YANGON -- Hopes faded on Monday that any of 100 people still missing would be found alive two days after a landslide near a jade mine in northern Myanmar smashed into a makeshift settlement, burying mine workers as they slept.
Rescue workers had recovered 104 bodies when the search was suspended on Sunday night, state newspaper the Global New Light of Myanmar reported on Monday.
It is unclear what caused a mountain of mining debris to give way early on Saturday in Hpakant, a mountainous area in northern Kachin State that produces some of the world's highest-quality jade.
The mines and soil dump sites are hazardous and deaths among workers picking through the slag piles for jade are common.
An estimated 100 people are still missing, according to officials in the region, and the death toll was expected to rise as the search resumed on Monday, said Tin Swe Myint, head of the Hpakant Township Administration Department.
"We just don't know how many people exactly were buried since we don't have any data on people living there," he told Reuters by telephone on Sunday. "It was just a slum with these ... workers living in makeshift tents."
Workers, many of them migrants from elsewhere in Myanmar, toil long hours in dangerous conditions searching for the precious stones.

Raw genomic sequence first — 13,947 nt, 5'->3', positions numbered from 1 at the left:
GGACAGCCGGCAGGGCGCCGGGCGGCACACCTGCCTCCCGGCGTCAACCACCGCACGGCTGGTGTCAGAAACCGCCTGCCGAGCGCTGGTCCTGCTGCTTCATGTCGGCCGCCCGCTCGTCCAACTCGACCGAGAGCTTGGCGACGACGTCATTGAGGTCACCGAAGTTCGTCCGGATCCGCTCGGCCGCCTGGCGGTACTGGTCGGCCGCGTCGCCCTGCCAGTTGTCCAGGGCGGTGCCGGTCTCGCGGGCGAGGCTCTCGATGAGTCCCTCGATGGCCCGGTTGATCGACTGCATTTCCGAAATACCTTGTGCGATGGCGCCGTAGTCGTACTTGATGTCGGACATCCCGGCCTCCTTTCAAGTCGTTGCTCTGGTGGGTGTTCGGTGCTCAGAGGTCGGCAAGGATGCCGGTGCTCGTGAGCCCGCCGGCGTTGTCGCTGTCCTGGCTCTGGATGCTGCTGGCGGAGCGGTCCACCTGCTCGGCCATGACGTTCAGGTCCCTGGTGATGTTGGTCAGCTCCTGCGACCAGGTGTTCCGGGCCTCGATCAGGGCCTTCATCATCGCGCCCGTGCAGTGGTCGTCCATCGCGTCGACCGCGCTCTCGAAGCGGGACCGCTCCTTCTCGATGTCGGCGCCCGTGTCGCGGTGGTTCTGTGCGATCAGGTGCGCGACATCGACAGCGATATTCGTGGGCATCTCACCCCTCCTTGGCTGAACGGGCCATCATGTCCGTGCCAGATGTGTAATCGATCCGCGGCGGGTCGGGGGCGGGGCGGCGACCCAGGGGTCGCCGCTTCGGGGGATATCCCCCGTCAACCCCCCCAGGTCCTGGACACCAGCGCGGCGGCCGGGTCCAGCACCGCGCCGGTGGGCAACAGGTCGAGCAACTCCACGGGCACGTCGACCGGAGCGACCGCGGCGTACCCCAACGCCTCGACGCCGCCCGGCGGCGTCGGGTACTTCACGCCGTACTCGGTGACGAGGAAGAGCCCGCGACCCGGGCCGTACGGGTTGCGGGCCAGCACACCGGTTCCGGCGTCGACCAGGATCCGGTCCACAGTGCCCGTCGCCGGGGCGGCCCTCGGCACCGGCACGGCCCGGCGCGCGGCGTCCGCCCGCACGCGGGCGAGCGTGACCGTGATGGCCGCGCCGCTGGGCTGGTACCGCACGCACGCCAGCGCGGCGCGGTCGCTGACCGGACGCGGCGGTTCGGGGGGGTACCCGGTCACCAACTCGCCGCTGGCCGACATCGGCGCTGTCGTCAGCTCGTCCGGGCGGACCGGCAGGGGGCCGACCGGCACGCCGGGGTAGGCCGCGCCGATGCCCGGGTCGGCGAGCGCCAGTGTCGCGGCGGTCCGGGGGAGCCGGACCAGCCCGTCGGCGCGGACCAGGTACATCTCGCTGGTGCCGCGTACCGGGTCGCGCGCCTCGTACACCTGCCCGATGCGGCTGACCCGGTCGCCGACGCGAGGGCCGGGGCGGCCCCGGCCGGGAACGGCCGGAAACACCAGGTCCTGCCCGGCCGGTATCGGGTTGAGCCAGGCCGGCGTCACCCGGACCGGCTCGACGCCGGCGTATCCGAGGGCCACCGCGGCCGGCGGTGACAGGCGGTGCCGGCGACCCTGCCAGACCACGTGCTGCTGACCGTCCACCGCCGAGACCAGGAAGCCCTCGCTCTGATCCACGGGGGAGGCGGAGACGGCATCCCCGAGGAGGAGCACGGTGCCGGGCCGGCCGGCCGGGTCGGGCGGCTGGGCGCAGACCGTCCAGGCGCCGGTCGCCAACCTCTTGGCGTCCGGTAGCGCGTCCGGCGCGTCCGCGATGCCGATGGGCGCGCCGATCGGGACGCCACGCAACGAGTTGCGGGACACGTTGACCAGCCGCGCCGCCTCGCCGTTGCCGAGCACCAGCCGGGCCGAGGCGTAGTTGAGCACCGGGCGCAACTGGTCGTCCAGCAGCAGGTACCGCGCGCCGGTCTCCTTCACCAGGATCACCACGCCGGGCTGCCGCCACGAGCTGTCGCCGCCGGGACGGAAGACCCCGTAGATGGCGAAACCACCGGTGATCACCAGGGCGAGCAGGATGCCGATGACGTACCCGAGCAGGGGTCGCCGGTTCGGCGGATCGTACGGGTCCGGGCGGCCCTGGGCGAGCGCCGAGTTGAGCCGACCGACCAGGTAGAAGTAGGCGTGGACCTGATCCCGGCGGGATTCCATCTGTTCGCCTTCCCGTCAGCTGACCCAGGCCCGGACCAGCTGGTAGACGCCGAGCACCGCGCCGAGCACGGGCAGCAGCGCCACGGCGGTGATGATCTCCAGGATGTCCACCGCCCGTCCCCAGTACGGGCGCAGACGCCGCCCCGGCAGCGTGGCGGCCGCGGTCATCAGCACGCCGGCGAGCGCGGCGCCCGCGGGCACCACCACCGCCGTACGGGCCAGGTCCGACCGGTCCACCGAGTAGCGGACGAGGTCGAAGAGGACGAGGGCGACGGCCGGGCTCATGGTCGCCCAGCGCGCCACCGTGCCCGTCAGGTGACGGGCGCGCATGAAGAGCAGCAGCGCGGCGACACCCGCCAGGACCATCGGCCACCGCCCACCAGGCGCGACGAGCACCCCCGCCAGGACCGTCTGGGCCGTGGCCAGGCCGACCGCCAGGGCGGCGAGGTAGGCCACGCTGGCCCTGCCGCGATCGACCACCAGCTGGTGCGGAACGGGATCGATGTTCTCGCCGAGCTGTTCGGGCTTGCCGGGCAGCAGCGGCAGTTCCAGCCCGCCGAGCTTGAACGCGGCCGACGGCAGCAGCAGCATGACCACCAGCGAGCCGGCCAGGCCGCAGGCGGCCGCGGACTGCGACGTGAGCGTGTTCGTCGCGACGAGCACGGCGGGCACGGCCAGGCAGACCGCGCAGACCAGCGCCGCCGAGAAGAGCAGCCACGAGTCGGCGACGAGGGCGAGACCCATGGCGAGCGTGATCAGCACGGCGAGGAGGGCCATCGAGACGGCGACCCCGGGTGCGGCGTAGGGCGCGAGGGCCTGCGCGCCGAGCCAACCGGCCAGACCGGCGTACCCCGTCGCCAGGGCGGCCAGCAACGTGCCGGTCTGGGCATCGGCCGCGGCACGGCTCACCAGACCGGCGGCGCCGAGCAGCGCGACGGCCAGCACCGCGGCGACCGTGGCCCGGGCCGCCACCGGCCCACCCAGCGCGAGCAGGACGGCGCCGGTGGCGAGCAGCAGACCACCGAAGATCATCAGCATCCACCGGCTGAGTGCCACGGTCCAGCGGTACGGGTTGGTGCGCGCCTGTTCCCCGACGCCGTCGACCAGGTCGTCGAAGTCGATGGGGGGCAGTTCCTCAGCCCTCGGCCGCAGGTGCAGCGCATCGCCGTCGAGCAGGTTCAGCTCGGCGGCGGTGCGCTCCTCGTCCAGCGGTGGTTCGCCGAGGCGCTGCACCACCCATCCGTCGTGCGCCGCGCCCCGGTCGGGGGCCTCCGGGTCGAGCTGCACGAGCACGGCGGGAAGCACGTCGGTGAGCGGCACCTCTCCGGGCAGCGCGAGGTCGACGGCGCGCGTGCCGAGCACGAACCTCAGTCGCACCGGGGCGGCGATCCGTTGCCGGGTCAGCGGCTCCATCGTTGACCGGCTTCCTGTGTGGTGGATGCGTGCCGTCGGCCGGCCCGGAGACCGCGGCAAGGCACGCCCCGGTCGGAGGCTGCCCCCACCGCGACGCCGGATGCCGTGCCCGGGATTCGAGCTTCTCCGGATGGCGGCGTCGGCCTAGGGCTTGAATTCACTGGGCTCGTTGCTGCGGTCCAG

Ko Sai, a miner who was at a nearby camp, said the landslide hit around 3 a.m., when many miners were sleeping.
"We just heard a loud noise sounding like thunder and saw that the huge mountain collapsed and a huge wave of rubble was moving and sprawling on a wide area," Ko Sai said.
"It was just like a nightmare," he said.
Several companies had dumped mining debris at the 200-acre dump site, said Tin Swe Myint. The dump was near a mine controlled by the Triple One Jade Mining Company, he said.
Much of the jade that is mined in Hpakant is believed to be smuggled to neighbouring China, where the stone is highly valued.
The value of jade production in Myanmar is estimated to have been around $31 billion in 2014, according to researchers from environmental advocacy group Global Witness, which published a report on the opaque sector earlier this year.
(Writing by Timothy McLaughlin; Editing by Simon Webb and Paul Tait)
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